One of the most impenetrable barriers to getting help for a substance use disorder is the fear of potential consequences for taking that action. Concerns about losing a job, or other far-reaching consequences to career or reputation, as a consequence of seeking treatment, are common and understandable. The stubborn stigma surrounding addiction and mental health is unfortunate, as it can deter individuals who truly need help from ever seeking it. However, awareness of the laws and protections in place that safeguard one’s career and privacy can provide critical information to help someone overcome this obstacle and obtain treatment.
Your Job is Protected Under the Law
Too many people who need treatment never take that first step, often due to the mistaken belief that their job would be placed in jeopardy. This is a shame, because there are, in fact, federal laws in existence for this very reason—to remove a barrier to treatment by offering protection of one’s livelihood. These laws include:
- The American with Disabilities Act (ADA). Under the ADA mental health and substance use disorders are listed as protected, meaning an employer cannot terminate an employee if they are in need of obtaining related treatment services.
- The Family and Medical Leave Act (FMLA). The FMLA makes provisions for qualified employees to obtain an extended leave of absence up to 12 weeks, whether paid or unpaid. The FMLA ensures that an employee seeking treatment for a substance use disorder can do so and are guaranteed to return to the job, or an equivalent position, following a leave of up to 12 weeks.
- Health Insurance Portability and Accountability Act (HIPAA). HIPAA provides privacy and confidentiality of a patient’s individual medical records and other personal health information from being disclosed without permission.
Regarding concerns about damage to one’s reputation, human resources departments are trained to maintain discretion regarding the specific reason for an employee taking an extended medical leave. This is a very common issue that H.R. is well versed at managing while also protecting an employee’s right to privacy.
While it is understandable to possibly feel nervous about people at work discovering the reason for the leave of absence, it may actually come as no surprise to coworkers if they somehow did learn of it. There may have been signs that the individual was struggling with a challenge, due to excessive absences, declining work performance, or the physicals signs of a substance use disorder. Most coworkers would be happy that their valued colleague is seeking professional help for the problem, and will be glad to see them take care of their health and wellbeing.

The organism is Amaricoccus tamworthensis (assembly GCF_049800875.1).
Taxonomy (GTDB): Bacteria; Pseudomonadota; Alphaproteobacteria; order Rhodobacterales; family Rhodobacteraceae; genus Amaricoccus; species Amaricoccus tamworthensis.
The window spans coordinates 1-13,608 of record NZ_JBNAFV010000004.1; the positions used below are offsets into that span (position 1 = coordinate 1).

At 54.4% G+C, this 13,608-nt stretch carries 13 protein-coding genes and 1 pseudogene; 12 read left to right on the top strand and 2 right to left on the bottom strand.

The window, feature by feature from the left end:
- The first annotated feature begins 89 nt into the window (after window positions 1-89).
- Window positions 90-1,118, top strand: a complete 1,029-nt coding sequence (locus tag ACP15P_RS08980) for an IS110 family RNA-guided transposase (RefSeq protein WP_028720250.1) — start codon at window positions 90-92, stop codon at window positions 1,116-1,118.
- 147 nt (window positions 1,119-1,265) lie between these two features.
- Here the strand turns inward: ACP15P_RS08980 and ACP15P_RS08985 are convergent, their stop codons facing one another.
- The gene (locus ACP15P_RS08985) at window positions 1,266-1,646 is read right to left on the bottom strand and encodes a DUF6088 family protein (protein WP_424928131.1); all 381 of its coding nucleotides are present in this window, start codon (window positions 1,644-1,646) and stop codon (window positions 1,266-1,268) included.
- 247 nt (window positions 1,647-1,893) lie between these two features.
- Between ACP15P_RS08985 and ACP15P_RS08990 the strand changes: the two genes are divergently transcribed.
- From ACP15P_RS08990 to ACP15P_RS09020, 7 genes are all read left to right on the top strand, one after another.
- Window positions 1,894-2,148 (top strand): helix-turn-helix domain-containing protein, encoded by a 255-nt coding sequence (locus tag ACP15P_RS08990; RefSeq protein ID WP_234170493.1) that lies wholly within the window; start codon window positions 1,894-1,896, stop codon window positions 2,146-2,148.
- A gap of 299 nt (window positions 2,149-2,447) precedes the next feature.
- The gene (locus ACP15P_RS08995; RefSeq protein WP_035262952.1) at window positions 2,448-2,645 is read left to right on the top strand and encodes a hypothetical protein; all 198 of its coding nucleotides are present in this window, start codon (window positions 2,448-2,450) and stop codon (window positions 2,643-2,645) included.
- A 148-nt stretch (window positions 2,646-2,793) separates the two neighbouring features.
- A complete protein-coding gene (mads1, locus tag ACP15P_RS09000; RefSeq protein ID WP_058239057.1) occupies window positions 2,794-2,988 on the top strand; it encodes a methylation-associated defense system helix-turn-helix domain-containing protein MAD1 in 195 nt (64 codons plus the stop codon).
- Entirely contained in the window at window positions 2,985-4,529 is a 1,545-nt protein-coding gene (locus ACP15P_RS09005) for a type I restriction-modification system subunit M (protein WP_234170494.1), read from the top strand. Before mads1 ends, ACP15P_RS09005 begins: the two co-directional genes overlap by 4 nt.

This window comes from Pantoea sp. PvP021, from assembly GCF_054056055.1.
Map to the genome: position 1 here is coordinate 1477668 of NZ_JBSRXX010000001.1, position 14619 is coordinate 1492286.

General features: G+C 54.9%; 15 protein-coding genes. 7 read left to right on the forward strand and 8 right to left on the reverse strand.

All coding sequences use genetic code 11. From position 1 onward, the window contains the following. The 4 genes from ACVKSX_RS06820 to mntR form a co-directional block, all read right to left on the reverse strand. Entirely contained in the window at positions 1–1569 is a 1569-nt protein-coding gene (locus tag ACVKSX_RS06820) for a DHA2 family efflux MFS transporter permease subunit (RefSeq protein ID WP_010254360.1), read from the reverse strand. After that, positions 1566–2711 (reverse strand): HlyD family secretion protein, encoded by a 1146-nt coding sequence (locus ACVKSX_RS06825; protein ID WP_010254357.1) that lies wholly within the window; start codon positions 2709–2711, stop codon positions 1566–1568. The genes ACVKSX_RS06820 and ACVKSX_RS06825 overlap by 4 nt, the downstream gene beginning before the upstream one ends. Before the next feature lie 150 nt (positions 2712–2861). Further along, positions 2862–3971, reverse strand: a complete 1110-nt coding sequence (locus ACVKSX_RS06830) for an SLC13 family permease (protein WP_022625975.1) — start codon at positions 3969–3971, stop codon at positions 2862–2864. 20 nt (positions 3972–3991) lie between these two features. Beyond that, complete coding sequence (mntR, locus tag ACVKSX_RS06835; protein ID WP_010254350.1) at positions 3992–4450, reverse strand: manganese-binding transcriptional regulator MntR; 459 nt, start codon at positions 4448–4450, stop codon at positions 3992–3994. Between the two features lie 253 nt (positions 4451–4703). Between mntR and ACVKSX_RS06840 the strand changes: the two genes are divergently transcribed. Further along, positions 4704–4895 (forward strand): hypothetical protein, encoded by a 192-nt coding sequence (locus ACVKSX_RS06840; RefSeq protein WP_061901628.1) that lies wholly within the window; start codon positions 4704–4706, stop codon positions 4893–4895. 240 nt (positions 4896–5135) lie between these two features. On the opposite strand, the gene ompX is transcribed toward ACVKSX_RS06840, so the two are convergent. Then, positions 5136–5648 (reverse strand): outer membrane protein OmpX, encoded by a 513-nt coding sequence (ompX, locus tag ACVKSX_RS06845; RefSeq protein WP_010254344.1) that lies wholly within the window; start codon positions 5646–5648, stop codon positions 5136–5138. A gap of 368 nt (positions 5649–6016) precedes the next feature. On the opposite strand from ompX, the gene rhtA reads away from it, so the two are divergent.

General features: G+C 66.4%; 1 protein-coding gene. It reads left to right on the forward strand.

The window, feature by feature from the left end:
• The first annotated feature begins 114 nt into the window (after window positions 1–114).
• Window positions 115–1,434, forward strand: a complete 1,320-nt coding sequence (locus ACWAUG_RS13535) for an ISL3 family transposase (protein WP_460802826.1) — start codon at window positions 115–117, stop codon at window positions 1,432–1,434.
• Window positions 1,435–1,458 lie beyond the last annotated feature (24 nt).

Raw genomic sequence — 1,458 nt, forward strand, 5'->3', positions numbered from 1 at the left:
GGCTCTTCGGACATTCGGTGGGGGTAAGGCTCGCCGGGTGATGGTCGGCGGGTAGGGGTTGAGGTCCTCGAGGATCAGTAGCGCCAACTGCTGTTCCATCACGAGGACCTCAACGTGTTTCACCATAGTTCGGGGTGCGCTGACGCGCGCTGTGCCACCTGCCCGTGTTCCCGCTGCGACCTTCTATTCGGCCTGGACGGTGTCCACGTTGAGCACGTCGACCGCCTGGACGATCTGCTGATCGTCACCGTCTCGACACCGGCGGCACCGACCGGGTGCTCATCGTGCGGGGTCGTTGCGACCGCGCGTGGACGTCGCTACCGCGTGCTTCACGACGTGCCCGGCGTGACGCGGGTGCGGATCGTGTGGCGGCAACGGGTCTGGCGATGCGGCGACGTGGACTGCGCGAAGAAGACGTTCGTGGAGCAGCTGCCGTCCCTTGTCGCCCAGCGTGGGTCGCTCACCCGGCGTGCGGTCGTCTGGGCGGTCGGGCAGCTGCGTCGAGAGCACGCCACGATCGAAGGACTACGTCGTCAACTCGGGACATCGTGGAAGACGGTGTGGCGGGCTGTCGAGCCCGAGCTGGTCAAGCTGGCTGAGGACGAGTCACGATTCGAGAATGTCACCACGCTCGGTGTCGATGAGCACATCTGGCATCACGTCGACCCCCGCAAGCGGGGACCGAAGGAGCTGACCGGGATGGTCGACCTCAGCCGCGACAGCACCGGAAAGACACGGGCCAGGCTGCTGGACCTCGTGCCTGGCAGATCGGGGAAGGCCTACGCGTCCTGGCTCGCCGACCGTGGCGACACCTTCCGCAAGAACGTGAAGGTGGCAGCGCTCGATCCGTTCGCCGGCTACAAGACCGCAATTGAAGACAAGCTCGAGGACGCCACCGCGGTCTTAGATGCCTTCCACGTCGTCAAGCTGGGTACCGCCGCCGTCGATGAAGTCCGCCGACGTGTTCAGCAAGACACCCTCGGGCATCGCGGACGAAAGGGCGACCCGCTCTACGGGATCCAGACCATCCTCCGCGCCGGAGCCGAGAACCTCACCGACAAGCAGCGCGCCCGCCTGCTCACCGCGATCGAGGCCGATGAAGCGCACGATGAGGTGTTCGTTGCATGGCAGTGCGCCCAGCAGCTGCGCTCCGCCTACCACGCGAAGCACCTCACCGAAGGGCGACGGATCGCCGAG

Preparing for Treatment
Prior to entering inpatient treatment for a substance use disorder, it is helpful to make careful preparations so the process will go as smoothly as possible. These efforts will also alleviate much stress for the individual, and their family members and coworkers.
- Get a medical leave. Do not enter residential treatment impulsively. Before beginning a treatment program, it is important to first secure an extended medical leave from one’s employer. This will provide the job protections needed, versus risking termination by not showing up to work as expected.
- Meet with the boss. Sitting down with the direct superior can go a long way toward establishing good will. Instead of an abrupt departure that may leave the department in the lurch, discuss the leave of absence with the boss so they can make accommodations during the absence. It is not necessary to explain the reason for the extended leave.
- Check your insurance. Every health plan is different, which is why it is important to contact the insurance company and have a clear picture of coverage limits, copays, and out of pocket expenses prior to entering the treatment center.
- Plan finances. It is helpful to get the bills paid for the upcoming month prior to entering treatment, as well as to make financial provisions for family members in one’s absence.
- Childcare arrangements. If there are young children, make plans in advance for ensuring the children have supervision before and after school, arrange transportation to and from school, sports functions, or extracurricular lessons.
- Make contact information available. Since cell phone use is often prohibited during at least the first month of treatment, it is important that a spouse or trusted family member has the contact information for the inpatient treatment center so they can reach their loved one in the event of an emergency.
- Encourage family involvement. A substance use disorder impacts marriages and the family unit, often damaging these significant relationships. Prior to entering treatment, encourage these significant others to participate in the family-focused counseling sessions or couples sessions that are usually offered at treatment centers.
Everyone deserves an opportunity to redirect his or her life for the better. When in need of professional treatment for a substance issue, have confidence that one’s job is protected through federal laws, and confidentiality is maintained through HIPAA. After careful preparations have been made, shift the focus toward the primary goal—recovery.
Ashley Addiction Treatment is a luxury residential treatment center for individuals desiring freedom from a substance use disorder. For more information about our program, please reach out to the team today at (866) 313-6307.